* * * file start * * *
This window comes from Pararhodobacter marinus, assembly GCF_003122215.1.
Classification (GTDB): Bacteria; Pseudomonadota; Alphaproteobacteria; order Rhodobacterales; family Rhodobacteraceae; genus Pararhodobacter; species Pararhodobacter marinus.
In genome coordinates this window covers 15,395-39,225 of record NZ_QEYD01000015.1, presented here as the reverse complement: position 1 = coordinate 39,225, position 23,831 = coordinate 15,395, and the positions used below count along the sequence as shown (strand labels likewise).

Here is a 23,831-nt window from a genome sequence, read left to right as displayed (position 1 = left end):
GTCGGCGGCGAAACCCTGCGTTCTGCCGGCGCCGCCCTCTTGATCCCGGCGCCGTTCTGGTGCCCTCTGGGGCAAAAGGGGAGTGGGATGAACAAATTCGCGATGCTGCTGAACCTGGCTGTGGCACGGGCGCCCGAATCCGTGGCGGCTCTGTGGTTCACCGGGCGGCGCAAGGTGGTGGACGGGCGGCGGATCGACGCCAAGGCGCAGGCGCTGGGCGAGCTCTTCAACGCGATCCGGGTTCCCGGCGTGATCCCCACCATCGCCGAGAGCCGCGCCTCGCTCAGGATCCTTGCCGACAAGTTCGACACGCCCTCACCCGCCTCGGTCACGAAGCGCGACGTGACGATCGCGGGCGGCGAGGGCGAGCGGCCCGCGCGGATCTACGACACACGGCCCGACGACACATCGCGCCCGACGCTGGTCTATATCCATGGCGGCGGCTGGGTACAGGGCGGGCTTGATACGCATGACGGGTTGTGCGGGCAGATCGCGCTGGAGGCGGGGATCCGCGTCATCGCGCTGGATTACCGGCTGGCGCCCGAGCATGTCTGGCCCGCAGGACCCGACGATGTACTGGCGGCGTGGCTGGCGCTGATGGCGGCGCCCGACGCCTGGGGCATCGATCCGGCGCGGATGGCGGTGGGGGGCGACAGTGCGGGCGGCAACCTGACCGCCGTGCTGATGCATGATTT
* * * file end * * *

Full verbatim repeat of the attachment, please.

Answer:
This window comes from Pararhodobacter marinus, assembly GCF_003122215.1.
Classification (GTDB): Bacteria; Pseudomonadota; Alphaproteobacteria; order Rhodobacterales; family Rhodobacteraceae; genus Pararhodobacter; species Pararhodobacter marinus.
In genome coordinates this window covers 15,395-39,225 of record NZ_QEYD01000015.1, presented here as the reverse complement: position 1 = coordinate 39,225, position 23,831 = coordinate 15,395, and the positions used below count along the sequence as shown (strand labels likewise).

Here is a 23,831-nt window from a genome sequence, read left to right as displayed (position 1 = left end):
GTCGGCGGCGAAACCCTGCGTTCTGCCGGCGCCGCCCTCTTGATCCCGGCGCCGTTCTGGTGCCCTCTGGGGCAAAAGGGGAGTGGGATGAACAAATTCGCGATGCTGCTGAACCTGGCTGTGGCACGGGCGCCCGAATCCGTGGCGGCTCTGTGGTTCACCGGGCGGCGCAAGGTGGTGGACGGGCGGCGGATCGACGCCAAGGCGCAGGCGCTGGGCGAGCTCTTCAACGCGATCCGGGTTCCCGGCGTGATCCCCACCATCGCCGAGAGCCGCGCCTCGCTCAGGATCCTTGCCGACAAGTTCGACACGCCCTCACCCGCCTCGGTCACGAAGCGCGACGTGACGATCGCGGGCGGCGAGGGCGAGCGGCCCGCGCGGATCTACGACACACGGCCCGACGACACATCGCGCCCGACGCTGGTCTATATCCATGGCGGCGGCTGGGTACAGGGCGGGCTTGATACGCATGACGGGTTGTGCGGGCAGATCGCGCTGGAGGCGGGGATCCGCGTCATCGCGCTGGATTACCGGCTGGCGCCCGAGCATGTCTGGCCCGCAGGACCCGACGATGTACTGGCGGCGTGGCTGGCGCTGATGGCGGCGCCCGACGCCTGGGGCATCGATCCGGCGCGGATGGCGGTGGGGGGCGACAGTGCGGGCGGCAACCTGACCGCCGTGCTGATGCATGATTT